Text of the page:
Israel: Why Land Matters, Part III

Posted: May 19, 2012 in Uncategorized

It is an undisputed fact that Israel’s army reserves are the backbone of the IDF in times of war. The question, therefore, is: how does Israel buy the 48 hours it must have to fully mobilize and deploy its army reserves?

Israel’s citizen army naturally mobilizes its reserve troops where they live. This means primarily an “L” shaped land mass, from Jerusalem at one end and Haifa at the other with Tel Aviv in the middle. Along this short and narrow strip resides some 70 percent of Israel’s population (and 80 percent of its industrial base) and therefore, about 70 percent of the nation’s reserve soldiers (as well as 70 percent of its labor force).

Even before Israel has the opportunity to field the full complement of its army, including its reserves, in time of war, Israel must prevent this area from being overrun by an invading enemy. Should the enemy forces succeed in cutting into the “L”, the damage to Israel’s mobilization and deployment process might well be beyond repair. Worse, if the invasion force cannot be stopped before the fighting reached the main cities, Israel would have lost the war.

This grave situation is recognized by Israel’s military, even if not fully grasped by all its politicians. In 1952, IDF Chief of Operations General Yitzhak Rabin ordered IDF Chief of Planning Colonel Yuval Ne’eman (who helped organize the IDF into a reservist-based army, developed the mobilization system, and wrote the first draft of Israel’s defense doctrine) to conduct an exercise to test the IDF under conditions of a surprise attack, under the then-prevailing 1949 ceasefire lines, i.e. the pre-’67 lines known today as the “Green Line.”

The maneuvers were organized, and the ensuing results were a disaster. During the exercise, Israel’s first president, Dr. Chaim Weizman, passed away. The exercise was then cancelled to deal with the State funeral that had to be carried out. However, by that time the exercise’s “invading force” had conquered Petach Tikva and Ramat Gan, two cities surrounding the approach to Tel Aviv proper (the distance from the pre-’67 ceasefire lines to the outskirts of metropolitan Tel Aviv is a mere 11 miles), and had yet to be stopped in its tracks. It is this nightmarish situation that hung over Israel’s neck like the Sword of Damocles until the 1967 Six Day War and the extension of Israeli control over the Biblical mountain ranges of Judea and Samaria.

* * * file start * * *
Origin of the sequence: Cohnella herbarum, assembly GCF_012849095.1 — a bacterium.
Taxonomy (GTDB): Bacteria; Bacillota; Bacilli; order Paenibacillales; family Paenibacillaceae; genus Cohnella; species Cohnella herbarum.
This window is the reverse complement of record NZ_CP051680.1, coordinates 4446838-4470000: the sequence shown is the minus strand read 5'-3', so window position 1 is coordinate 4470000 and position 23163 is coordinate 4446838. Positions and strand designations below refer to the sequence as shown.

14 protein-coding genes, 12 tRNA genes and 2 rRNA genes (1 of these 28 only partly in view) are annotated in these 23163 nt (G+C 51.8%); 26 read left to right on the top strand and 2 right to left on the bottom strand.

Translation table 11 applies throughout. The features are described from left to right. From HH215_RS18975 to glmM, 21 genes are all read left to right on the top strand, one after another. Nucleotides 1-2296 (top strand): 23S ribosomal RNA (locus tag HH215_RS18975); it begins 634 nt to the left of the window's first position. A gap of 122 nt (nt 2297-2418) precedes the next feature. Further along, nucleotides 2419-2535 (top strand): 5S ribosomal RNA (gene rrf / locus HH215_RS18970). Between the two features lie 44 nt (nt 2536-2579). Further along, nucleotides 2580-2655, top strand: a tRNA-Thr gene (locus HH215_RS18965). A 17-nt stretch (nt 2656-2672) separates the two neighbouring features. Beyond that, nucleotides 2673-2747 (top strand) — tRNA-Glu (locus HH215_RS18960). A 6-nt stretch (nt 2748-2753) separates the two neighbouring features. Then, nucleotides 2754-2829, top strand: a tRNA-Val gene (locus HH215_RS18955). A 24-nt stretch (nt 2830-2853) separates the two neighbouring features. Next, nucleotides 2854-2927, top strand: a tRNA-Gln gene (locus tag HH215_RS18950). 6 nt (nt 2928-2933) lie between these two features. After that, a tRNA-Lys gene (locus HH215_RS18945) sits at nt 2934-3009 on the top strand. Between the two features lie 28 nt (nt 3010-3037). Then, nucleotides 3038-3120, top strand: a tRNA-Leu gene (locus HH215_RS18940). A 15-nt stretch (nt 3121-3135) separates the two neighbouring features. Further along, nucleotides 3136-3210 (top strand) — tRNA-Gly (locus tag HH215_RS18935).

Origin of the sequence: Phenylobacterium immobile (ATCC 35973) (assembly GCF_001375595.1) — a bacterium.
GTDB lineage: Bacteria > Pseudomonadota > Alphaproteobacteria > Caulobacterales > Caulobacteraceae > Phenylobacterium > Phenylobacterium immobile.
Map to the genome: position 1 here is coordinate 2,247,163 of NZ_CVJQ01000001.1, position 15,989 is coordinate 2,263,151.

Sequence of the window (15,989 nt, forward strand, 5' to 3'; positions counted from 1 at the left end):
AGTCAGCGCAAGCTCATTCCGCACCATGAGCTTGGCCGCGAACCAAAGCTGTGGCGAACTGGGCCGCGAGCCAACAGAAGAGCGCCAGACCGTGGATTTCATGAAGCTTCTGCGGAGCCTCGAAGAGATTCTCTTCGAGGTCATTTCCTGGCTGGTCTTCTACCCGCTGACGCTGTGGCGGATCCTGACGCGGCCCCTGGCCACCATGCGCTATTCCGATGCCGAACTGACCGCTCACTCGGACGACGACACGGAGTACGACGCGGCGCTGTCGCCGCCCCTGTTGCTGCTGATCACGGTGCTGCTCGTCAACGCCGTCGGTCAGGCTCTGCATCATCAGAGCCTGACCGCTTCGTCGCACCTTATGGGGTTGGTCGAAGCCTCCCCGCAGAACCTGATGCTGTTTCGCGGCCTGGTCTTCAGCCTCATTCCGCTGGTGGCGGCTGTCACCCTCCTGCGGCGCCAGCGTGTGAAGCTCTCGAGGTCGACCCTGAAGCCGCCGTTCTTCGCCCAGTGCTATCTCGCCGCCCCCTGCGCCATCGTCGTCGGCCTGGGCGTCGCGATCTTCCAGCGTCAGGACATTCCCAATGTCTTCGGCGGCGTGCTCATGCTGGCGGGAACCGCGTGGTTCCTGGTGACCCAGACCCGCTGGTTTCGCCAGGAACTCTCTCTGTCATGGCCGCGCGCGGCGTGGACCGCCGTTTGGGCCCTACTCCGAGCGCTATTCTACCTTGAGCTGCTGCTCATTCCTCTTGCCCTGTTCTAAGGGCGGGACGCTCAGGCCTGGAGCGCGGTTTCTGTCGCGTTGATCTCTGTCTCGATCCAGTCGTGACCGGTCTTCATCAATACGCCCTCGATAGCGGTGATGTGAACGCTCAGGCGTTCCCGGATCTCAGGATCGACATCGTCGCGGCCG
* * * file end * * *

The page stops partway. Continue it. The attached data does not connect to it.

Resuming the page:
Imagine further, how much worse in reality the results of the 1952 exercise could have been if Israel’s enemies, large and small, added to the invasion force barrage after barrage of missiles onto Israel’s main population centers.

The “Land for Peace” concept, accepted and unquestioned in Western capitals (and by Israel’s political Left), if implemented, would seriously weaken Israel, even clearing the path to its ultimate destruction. The areas already given over to the control of the Palestinian Authority (and now also Hamas) has considerably complicated Israel’s defense in an all out war situation. Further territorial concessions would prove catastrophic.

The missile age has not made strategic depth irrelevant, it has made it even more vital. The advanced weapons systems and missiles now in the hands of the Arabs, make the threat of the reduction of Israel’s size back to pre-’67 dimensions potentially devastating. Permitting such a diminution would also be a foolhardy move on the part of the Western democracies. A truncated Israel, forced to concentrate all its defenses on high-population areas, would effectively become useless to those it currently serves so well as a major linchpin in the Western global strategy against the threat from radical Islamic expansionism.


Yedidya Atlas is a veteran journalist specializing in geo-political and geo-strategic affairs in the Middle East. His articles have appeared in such publications as The Wall Street Journal, The Washington Times, Insight Magazine, Nativ, The Jerusalem Post and Makor Rishon. His articles have been reprinted by Israel’s Ministry of Foreign Affairs and in the US Congressional Record.

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